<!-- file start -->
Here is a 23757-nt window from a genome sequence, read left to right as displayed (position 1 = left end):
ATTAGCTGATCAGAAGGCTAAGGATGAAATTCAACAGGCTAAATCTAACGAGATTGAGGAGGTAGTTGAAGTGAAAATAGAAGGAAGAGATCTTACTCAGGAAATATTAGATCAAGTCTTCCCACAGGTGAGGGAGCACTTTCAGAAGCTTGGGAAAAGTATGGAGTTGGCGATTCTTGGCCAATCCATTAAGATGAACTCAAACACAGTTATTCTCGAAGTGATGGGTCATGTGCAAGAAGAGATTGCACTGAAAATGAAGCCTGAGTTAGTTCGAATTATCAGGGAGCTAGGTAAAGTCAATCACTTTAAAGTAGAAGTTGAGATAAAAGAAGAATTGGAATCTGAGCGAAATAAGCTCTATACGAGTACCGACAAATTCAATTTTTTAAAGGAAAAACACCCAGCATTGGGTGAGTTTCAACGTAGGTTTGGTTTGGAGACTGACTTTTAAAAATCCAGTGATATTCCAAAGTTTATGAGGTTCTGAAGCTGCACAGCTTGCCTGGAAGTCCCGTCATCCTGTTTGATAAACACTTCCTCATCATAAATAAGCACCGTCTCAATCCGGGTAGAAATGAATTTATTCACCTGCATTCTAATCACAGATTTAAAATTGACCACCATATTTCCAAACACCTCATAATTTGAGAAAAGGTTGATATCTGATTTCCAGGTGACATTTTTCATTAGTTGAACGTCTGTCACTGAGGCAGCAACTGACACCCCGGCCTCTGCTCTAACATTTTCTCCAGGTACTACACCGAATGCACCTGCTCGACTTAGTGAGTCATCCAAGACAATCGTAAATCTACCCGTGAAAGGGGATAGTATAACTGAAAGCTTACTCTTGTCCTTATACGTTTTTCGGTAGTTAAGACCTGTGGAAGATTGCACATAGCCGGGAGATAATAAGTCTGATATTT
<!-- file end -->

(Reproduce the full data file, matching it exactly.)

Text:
Here is a 23757-nt window from a genome sequence, read left to right as displayed (position 1 = left end):
ATTAGCTGATCAGAAGGCTAAGGATGAAATTCAACAGGCTAAATCTAACGAGATTGAGGAGGTAGTTGAAGTGAAAATAGAAGGAAGAGATCTTACTCAGGAAATATTAGATCAAGTCTTCCCACAGGTGAGGGAGCACTTTCAGAAGCTTGGGAAAAGTATGGAGTTGGCGATTCTTGGCCAATCCATTAAGATGAACTCAAACACAGTTATTCTCGAAGTGATGGGTCATGTGCAAGAAGAGATTGCACTGAAAATGAAGCCTGAGTTAGTTCGAATTATCAGGGAGCTAGGTAAAGTCAATCACTTTAAAGTAGAAGTTGAGATAAAAGAAGAATTGGAATCTGAGCGAAATAAGCTCTATACGAGTACCGACAAATTCAATTTTTTAAAGGAAAAACACCCAGCATTGGGTGAGTTTCAACGTAGGTTTGGTTTGGAGACTGACTTTTAAAAATCCAGTGATATTCCAAAGTTTATGAGGTTCTGAAGCTGCACAGCTTGCCTGGAAGTCCCGTCATCCTGTTTGATAAACACTTCCTCATCATAAATAAGCACCGTCTCAATCCGGGTAGAAATGAATTTATTCACCTGCATTCTAATCACAGATTTAAAATTGACCACCATATTTCCAAACACCTCATAATTTGAGAAAAGGTTGATATCTGATTTCCAGGTGACATTTTTCATTAGTTGAACGTCTGTCACTGAGGCAGCAACTGACACCCCGGCCTCTGCTCTAACATTTTCTCCAGGTACTACACCGAATGCACCTGCTCGACTTAGTGAGTCATCCAAGACAATCGTAAATCTACCCGTGAAAGGGGATAGTATAACTGAAAGCTTACTCTTGTCCTTATACGTTTTTCGGTAGTTAAGACCTGTGGAAGATTGCACATAGCCGGGAGATAATAAGTCTGATATTT